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Doody's Review ServiceReviewer: Christopher James Hughes, PT,PhD,OCS,CSCS(Slippery Rock University)
Description: This is an update of an introductory book on statistics primarily for students in an exercise science curriculum. The previous edition was published in 2005.
Purpose: The authors emphasize the practical use of statistics as a tool to help those in the movement sciences analyze data. They meet their objectives, creating an easy to read, relevant book on statistics for the intended audience.
Audience: Written for students in movement science, the book targets physical educators, coaches, biomechanists, sports psychologists, exercise physiologists, athletic trainers, and physical therapists. Many of the statistical examples are specific to topics common to physical education and exercise science. The authors have been teaching statistics for several years.
Features: The first few chapters cover topics such as measurement and organization of data, measures of central tendency and variability, and discuss interpretation of Z scores and standard scores in relation to the normal curve. Subsequent chapters on the basics of statistical inference and hypothesis testing are well written and easy to understand. Parametric and nonparametric statistics are covered in well-organized detail. Topic additions to the fourth edition include effect sizes and confidence intervals as well clinical measures of association (relative risk and odds ratios). The writing is clear and chapters are well organized. Summaries, problems, and a listing of key words end each chapter. Solutions to the problems appear in an appendix. The high-quality figures aid understanding. The book covers statistical theories in enough detail so readers can appreciate their relevance, but this does not overshadow its emphasis on application.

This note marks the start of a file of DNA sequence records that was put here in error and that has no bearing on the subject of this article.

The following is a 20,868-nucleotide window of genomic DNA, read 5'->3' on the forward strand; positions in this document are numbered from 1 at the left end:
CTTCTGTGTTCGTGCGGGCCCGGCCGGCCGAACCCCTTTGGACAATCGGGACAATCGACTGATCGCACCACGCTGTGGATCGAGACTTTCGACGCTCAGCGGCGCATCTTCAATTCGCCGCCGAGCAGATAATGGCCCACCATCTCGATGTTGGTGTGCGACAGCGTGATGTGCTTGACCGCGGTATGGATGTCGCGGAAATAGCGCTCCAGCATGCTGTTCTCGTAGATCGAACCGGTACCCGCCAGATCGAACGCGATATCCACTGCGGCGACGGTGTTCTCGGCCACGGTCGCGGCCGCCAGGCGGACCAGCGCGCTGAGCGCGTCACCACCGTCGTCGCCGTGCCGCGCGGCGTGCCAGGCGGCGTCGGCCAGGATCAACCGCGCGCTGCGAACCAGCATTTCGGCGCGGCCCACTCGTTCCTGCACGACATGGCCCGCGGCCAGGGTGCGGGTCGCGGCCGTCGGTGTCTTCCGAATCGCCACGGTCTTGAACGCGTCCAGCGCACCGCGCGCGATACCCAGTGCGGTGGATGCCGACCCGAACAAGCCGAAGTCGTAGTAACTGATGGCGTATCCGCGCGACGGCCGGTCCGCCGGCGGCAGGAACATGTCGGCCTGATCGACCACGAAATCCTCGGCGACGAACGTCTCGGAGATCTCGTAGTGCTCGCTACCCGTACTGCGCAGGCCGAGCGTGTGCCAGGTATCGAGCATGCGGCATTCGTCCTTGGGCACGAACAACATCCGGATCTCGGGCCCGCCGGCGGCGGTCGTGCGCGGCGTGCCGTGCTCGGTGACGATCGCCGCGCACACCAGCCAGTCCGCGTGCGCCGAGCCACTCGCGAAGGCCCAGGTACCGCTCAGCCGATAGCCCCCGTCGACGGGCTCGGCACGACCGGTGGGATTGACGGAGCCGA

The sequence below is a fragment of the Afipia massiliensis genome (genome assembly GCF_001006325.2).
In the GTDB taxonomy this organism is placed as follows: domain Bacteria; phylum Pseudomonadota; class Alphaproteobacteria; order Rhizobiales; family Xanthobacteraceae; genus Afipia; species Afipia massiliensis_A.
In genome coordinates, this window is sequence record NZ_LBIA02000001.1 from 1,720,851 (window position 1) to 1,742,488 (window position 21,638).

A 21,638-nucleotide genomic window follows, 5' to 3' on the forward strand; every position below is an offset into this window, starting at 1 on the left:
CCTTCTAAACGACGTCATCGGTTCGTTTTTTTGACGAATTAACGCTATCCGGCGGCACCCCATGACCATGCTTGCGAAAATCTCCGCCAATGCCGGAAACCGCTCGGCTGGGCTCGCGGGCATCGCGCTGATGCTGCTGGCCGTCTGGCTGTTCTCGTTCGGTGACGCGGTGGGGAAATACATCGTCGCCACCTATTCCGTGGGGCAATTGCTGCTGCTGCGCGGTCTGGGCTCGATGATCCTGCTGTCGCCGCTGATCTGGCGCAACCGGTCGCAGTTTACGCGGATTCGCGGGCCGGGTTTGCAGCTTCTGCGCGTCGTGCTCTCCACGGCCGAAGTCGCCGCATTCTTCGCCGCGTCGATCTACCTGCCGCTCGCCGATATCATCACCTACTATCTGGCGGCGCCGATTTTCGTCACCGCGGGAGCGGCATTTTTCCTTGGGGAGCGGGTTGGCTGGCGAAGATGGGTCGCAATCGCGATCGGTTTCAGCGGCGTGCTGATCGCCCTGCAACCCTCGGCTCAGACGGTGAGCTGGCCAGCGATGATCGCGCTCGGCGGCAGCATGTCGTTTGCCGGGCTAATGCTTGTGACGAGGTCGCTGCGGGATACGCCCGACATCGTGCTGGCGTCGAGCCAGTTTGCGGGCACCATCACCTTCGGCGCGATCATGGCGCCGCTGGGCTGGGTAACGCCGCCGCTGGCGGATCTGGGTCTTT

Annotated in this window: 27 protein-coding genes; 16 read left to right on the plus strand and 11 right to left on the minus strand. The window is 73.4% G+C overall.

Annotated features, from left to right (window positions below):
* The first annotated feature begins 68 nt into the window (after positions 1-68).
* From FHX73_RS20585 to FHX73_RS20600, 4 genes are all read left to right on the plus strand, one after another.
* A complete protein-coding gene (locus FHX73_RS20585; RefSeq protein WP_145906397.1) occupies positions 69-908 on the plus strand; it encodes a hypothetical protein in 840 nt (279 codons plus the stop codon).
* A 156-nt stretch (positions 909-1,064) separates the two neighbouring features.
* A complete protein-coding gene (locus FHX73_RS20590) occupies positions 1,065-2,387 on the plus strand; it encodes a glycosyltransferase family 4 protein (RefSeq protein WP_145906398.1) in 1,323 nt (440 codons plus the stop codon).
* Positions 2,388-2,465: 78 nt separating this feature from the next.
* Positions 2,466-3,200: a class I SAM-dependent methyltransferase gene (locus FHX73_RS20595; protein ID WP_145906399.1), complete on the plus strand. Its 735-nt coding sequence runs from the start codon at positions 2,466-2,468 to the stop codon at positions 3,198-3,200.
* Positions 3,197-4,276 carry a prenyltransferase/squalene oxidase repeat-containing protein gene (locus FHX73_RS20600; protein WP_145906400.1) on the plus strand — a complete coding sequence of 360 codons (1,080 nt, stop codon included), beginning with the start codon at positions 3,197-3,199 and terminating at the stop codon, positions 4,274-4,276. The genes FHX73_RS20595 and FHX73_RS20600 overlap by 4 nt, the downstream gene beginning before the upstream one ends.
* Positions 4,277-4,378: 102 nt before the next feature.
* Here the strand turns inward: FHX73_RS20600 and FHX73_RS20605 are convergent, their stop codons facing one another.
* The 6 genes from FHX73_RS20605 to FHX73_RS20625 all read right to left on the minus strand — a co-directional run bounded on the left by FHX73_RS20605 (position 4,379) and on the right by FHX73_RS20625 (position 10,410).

Assessment: This is an excellent book for those who desire to know more about the practical aspects of statistics in exercise science and allied health professions. The information is introductory and very practical, which makes the book easy to read and enhances comprehension. The fourth edition adds new topics and a new author (Dr. Weir). I highly recommend this book for those in the health professions who seek to understand statistics, but do not want to be overwhelmed by theories and mathematical jargon.